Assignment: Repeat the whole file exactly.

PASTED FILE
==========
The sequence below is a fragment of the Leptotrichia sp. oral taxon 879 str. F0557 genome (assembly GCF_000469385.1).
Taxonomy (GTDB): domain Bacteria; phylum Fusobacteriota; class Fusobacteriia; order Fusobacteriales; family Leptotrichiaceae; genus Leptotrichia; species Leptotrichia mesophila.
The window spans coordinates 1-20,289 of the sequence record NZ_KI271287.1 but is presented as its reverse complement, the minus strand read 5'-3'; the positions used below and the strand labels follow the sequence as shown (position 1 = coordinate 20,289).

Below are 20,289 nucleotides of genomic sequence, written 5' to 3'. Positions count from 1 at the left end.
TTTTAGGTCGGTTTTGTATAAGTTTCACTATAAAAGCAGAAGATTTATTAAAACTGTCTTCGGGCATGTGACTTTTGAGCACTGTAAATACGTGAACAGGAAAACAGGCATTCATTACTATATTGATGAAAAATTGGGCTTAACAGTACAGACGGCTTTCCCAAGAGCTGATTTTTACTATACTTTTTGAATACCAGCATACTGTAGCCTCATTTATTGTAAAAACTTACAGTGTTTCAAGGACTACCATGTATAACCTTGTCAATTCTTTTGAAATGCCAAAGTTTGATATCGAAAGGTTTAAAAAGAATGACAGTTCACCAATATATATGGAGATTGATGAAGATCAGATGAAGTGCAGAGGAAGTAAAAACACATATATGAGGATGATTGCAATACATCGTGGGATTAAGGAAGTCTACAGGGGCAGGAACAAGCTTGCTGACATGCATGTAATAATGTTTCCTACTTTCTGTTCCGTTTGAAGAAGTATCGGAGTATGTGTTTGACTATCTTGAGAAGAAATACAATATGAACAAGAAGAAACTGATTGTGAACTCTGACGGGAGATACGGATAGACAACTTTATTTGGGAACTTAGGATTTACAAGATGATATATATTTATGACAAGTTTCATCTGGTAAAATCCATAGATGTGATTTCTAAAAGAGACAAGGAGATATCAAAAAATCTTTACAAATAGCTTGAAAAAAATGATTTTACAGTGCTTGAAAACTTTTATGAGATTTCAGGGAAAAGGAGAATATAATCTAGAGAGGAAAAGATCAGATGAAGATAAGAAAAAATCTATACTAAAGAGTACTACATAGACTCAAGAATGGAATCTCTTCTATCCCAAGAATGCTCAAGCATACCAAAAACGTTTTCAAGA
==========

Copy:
The sequence below is a fragment of the Leptotrichia sp. oral taxon 879 str. F0557 genome (assembly GCF_000469385.1).
Taxonomy (GTDB): domain Bacteria; phylum Fusobacteriota; class Fusobacteriia; order Fusobacteriales; family Leptotrichiaceae; genus Leptotrichia; species Leptotrichia mesophila.
The window spans coordinates 1-20,289 of the sequence record NZ_KI271287.1 but is presented as its reverse complement, the minus strand read 5'-3'; the positions used below and the strand labels follow the sequence as shown (position 1 = coordinate 20,289).

Below are 20,289 nucleotides of genomic sequence, written 5' to 3'. Positions count from 1 at the left end.
TTTTAGGTCGGTTTTGTATAAGTTTCACTATAAAAGCAGAAGATTTATTAAAACTGTCTTCGGGCATGTGACTTTTGAGCACTGTAAATACGTGAACAGGAAAACAGGCATTCATTACTATATTGATGAAAAATTGGGCTTAACAGTACAGACGGCTTTCCCAAGAGCTGATTTTTACTATACTTTTTGAATACCAGCATACTGTAGCCTCATTTATTGTAAAAACTTACAGTGTTTCAAGGACTACCATGTATAACCTTGTCAATTCTTTTGAAATGCCAAAGTTTGATATCGAAAGGTTTAAAAAGAATGACAGTTCACCAATATATATGGAGATTGATGAAGATCAGATGAAGTGCAGAGGAAGTAAAAACACATATATGAGGATGATTGCAATACATCGTGGGATTAAGGAAGTCTACAGGGGCAGGAACAAGCTTGCTGACATGCATGTAATAATGTTTCCTACTTTCTGTTCCGTTTGAAGAAGTATCGGAGTATGTGTTTGACTATCTTGAGAAGAAATACAATATGAACAAGAAGAAACTGATTGTGAACTCTGACGGGAGATACGGATAGACAACTTTATTTGGGAACTTAGGATTTACAAGATGATATATATTTATGACAAGTTTCATCTGGTAAAATCCATAGATGTGATTTCTAAAAGAGACAAGGAGATATCAAAAAATCTTTACAAATAGCTTGAAAAAAATGATTTTACAGTGCTTGAAAACTTTTATGAGATTTCAGGGAAAAGGAGAATATAATCTAGAGAGGAAAAGATCAGATGAAGATAAGAAAAAATCTATACTAAAGAGTACTACATAGACTCAAGAATGGAATCTCTTCTATCCCAAGAATGCTCAAGCATACCAAAAACGTTTTCAAGA